IUCN event | 28 Sep, 2022

Sustainable Land Management and Biodiversity Conservation for Ecosystem-Based Adaptation: Generating Sustainable Socio-economic Opportunities for Mountain Communities

This side event highlighted the various land management practices in mountain regions that can build adaptive capacities, reducing the risks posed by climate change on communities. UNESCO and IUCN presented experiences from conservation and restoration projects to demonstrate the socio-economic opportunities generated by mapping and EbA, hosting a panel of expert speakers.

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Photo: ©Matt Ten Bruggencate/Earth Negotiations Bulletin

UNESCO and IUCN’s side event, “Sustainable Land Management, Biodiversity Conservation and Ecosystem-based Adaptation: generating sustainable socio-economic opportunities for mountain communities,” focused on different approaches and experiences to land management in the mountains for ensuring the recovery and maintenance of key ecosystem services and the sustainable management and use of biodiversity, including agro-biodiversity, aiming to enhance the adaptive capacity and reduce the vulnerability of mountain communities to climate change. 

Through concrete experiences from the World Network of Mountain Biosphere Reserves and the IUCN’s Scaling Up Mountain Ecosystem-based Adaptation programme in six countries in Africa, South America and Asia, the event showed how conservation and restoration measures can generate environmentally and culturally sustainable socio-economic opportunities for the local community, including benefits for adaptation.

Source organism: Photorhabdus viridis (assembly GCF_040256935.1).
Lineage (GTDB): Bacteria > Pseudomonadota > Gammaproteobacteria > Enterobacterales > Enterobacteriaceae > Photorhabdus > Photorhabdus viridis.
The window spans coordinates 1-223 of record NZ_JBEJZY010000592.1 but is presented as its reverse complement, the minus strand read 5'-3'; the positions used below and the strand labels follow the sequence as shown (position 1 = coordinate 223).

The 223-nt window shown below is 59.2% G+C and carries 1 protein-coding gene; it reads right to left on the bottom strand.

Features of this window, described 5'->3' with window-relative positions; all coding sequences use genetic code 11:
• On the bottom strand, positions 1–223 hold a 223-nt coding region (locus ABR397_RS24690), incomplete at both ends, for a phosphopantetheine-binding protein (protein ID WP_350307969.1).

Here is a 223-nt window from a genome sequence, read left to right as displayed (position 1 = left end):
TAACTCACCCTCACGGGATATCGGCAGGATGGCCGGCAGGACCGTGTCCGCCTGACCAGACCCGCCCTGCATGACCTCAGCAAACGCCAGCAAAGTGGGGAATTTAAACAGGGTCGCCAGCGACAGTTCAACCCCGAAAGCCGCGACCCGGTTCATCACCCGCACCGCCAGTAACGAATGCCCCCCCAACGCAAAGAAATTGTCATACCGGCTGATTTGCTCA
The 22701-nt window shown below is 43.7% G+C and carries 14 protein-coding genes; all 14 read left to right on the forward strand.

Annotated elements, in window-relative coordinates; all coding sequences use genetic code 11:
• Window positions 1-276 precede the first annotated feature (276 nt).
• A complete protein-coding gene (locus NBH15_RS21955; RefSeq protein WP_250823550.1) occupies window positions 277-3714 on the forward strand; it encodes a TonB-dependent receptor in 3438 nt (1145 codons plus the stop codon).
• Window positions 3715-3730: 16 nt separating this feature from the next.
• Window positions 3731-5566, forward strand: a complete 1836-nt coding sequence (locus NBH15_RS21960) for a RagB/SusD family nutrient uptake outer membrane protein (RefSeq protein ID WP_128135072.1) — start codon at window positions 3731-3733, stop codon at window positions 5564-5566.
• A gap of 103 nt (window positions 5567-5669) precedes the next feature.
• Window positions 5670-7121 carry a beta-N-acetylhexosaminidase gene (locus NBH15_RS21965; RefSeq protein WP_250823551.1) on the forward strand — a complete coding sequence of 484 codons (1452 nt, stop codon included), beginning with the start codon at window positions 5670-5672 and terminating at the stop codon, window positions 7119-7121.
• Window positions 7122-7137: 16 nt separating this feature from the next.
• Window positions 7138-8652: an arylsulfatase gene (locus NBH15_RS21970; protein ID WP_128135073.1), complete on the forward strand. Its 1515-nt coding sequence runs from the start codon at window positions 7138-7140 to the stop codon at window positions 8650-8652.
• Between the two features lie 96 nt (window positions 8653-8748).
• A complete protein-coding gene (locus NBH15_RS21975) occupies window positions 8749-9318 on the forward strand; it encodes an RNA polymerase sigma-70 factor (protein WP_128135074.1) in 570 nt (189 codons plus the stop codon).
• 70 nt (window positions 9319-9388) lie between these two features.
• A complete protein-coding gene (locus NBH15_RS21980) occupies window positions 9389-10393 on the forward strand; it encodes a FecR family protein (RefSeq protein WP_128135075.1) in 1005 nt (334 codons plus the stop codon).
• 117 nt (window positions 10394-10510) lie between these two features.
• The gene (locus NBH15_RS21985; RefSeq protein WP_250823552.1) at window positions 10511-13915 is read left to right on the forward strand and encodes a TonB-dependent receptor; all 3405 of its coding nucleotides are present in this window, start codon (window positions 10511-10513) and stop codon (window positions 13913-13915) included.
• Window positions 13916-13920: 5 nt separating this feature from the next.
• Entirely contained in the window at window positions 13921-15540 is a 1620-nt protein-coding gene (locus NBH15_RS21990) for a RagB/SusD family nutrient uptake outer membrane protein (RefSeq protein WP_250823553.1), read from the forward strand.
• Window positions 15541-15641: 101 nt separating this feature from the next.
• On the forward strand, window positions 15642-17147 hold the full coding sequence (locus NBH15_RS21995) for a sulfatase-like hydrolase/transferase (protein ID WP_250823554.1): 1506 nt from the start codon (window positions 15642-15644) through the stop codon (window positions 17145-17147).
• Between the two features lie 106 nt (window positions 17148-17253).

During the side event, the main impacts of Scaling Up Mountain Ecosystem-based Adaptation and the new Mountain Biosphere Reserve Network of the MAB Programme were also presented. 

The event hosted the following panellists: 

  • Maria Rosa Cardenas, Associate Programme Specialist, Man and the Biosphere Programme UNESCO
  • Marc Pans, Ordino Biosphere Reserve, Andorra 
  • Steve du Toit, Gouritz Cluster Biosphere Reserve, South Africa (video)  
  • Adriana Vidal, Senior Policy Advisor, International Union for Conservation of Nature 
  • Pem Kandel, Secretary, Ministry of Forests and Environment, Nepal 
  • Maureen Anino, Assistant Commissioner, Minister of Water and Environment Uganda
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Ms. Maureen Anino, from the Ministry of Water and Environment in Uganda says:

In Africa, you cannot talk about conservation without talking about livelihood. A poor person cannot conserve the environment.

The Mountains Biosphere Reserve Network, as part of the MAB Programme, seeks to connect biosphere managers and scientists in order to work closely with experts and develop research not just on biosphere reserves but for biosphere reserves. It is an open network for places that may identify with multiple biospheres so that the Network can be as inclusive and comprehensive as possible. For instance, some countries may primarily present and identify themselves as islands but have mountains that play a central role in the country’s ecosystem. By prioritizing research for mountains, the Network can engage collaboration and promote sharing experiences and knowledge, all while establishing strategic partnerships around the world.